First-time buyers are left to hanker after 'missing promises' in the Budget
Budget 2016 will leave first-time buyers feeling somewhat bereft - after beneficial measures promised last year were glaring in their absence in the Finance Minister's speech.
FTBs will in particular be left wondering what happened to the pledge made this time last year for a Deposit Interest Retention Tax (DIRT) holiday on savings for a period of one year - a refund on the 41pc DIRT incurred whilst saving up funds towards their first home. This was to have applied for up to 20pc of the price of the property and until the end of 2017.
The intention of the DIRT holiday was to offset some of the pressures of the Central Bank's new stricter lending regime introduced at the start of the year with a stiff 20pc deposit requirement.
However, an intervention by the Taoiseach which later resulted in a lesser 10pc stipulation for first timers may have caused Mr Noonan to omit the DIRT pledge entirely yesterday.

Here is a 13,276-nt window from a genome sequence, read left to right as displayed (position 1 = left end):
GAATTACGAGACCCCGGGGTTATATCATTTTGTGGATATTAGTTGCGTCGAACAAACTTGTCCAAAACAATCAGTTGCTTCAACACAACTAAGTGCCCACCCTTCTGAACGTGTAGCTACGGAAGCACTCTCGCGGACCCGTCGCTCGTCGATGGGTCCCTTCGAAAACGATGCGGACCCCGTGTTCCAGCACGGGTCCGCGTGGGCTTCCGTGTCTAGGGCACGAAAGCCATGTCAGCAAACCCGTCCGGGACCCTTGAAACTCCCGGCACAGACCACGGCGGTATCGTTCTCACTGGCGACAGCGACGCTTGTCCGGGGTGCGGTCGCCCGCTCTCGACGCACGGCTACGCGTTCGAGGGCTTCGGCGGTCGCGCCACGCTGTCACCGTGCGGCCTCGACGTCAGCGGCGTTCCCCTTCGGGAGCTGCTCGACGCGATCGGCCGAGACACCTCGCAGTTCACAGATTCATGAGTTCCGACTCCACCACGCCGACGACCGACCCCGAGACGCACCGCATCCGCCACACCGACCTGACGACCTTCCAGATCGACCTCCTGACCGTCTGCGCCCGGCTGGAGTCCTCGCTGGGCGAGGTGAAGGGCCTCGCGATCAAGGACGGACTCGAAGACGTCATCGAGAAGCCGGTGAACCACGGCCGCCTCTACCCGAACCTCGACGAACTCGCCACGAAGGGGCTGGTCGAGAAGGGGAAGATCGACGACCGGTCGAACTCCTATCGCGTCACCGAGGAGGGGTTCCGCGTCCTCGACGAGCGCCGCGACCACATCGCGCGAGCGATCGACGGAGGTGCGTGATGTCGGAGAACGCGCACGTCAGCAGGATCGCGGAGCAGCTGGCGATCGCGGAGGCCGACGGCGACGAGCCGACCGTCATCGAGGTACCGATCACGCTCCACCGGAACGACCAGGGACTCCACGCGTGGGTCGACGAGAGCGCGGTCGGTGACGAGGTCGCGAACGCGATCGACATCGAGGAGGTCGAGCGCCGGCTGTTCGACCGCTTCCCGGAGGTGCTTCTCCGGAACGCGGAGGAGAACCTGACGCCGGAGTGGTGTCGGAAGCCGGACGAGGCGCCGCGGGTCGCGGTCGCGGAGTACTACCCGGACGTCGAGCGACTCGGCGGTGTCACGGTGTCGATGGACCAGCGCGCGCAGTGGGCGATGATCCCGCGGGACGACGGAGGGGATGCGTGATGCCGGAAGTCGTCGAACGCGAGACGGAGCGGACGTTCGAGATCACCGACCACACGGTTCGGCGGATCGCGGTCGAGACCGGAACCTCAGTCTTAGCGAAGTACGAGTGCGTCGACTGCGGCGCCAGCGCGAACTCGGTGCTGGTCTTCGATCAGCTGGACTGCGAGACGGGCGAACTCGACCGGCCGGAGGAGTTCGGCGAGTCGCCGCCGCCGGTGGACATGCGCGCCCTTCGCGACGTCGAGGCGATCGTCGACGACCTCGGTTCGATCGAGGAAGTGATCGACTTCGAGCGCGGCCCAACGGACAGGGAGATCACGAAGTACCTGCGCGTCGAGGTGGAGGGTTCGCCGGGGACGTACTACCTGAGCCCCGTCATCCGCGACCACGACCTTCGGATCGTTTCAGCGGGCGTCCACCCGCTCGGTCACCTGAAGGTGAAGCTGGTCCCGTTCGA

Many home buyers would also have been hopeful for some form of a return of mortgage interest relief, which was widely available to first-time buyers prior to December 2012, but abolished after the downturn kicked in.
Those who still qualify with mortgages taken out before that date will now still see the benefit cease after 2017.
Many in the property sector expected Mr Noonan's loosening of the belt to include some form of new mortgage interest relief - there was speculation that something would be designed to help families secure that vital first step on the property ladder.
More bad news for FTBs comes on the supply front, with expensive homes in cities unlikely to get cheaper, given that NAMA's 20,000 promised housing units announced largely for the Dublin area, will supply only around a quarter of annual needs.